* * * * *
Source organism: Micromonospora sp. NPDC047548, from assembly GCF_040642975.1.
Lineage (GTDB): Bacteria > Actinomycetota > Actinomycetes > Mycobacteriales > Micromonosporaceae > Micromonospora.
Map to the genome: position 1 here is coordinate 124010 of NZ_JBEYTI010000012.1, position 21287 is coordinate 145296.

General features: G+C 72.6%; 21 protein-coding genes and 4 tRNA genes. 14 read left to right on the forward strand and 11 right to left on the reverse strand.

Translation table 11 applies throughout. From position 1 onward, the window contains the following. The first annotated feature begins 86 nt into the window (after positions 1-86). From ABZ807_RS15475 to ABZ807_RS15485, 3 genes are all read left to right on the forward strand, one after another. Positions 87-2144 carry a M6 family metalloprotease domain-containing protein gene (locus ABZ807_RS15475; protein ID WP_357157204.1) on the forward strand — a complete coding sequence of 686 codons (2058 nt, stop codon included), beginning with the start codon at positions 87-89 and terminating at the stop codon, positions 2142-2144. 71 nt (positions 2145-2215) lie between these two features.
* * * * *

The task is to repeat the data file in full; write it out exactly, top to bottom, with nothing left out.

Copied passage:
Source organism: Micromonospora sp. NPDC047548, from assembly GCF_040642975.1.
Lineage (GTDB): Bacteria > Actinomycetota > Actinomycetes > Mycobacteriales > Micromonosporaceae > Micromonospora.
Map to the genome: position 1 here is coordinate 124010 of NZ_JBEYTI010000012.1, position 21287 is coordinate 145296.

General features: G+C 72.6%; 21 protein-coding genes and 4 tRNA genes. 14 read left to right on the forward strand and 11 right to left on the reverse strand.

Translation table 11 applies throughout. From position 1 onward, the window contains the following. The first annotated feature begins 86 nt into the window (after positions 1-86). From ABZ807_RS15475 to ABZ807_RS15485, 3 genes are all read left to right on the forward strand, one after another. Positions 87-2144 carry a M6 family metalloprotease domain-containing protein gene (locus ABZ807_RS15475; protein ID WP_357157204.1) on the forward strand — a complete coding sequence of 686 codons (2058 nt, stop codon included), beginning with the start codon at positions 87-89 and terminating at the stop codon, positions 2142-2144. 71 nt (positions 2145-2215) lie between these two features.